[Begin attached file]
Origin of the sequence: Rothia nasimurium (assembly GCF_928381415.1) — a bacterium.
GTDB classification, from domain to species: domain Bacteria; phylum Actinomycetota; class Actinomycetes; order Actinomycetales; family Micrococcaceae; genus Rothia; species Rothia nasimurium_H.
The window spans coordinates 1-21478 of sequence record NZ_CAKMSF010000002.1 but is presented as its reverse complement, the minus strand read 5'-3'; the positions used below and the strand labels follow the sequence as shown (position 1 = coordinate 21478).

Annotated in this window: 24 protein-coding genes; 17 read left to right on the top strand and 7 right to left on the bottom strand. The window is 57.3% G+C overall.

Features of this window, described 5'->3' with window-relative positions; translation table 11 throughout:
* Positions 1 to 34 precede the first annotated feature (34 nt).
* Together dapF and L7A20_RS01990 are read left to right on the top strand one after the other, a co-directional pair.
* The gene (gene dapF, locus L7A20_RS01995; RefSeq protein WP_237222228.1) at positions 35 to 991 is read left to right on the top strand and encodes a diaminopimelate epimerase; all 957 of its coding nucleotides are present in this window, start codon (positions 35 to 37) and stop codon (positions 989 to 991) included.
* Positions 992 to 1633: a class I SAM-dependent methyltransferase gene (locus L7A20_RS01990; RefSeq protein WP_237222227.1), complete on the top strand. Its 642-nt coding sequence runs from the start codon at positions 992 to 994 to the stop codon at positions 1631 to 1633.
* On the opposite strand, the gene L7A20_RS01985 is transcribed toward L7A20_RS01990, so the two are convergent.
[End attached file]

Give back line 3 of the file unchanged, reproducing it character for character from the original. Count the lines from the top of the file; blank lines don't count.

The window spans coordinates 1-21478 of sequence record NZ_CAKMSF010000002.1 but is presented as its reverse complement, the minus strand read 5'-3'; the positions used below and the strand labels follow the sequence as shown (position 1 = coordinate 21478).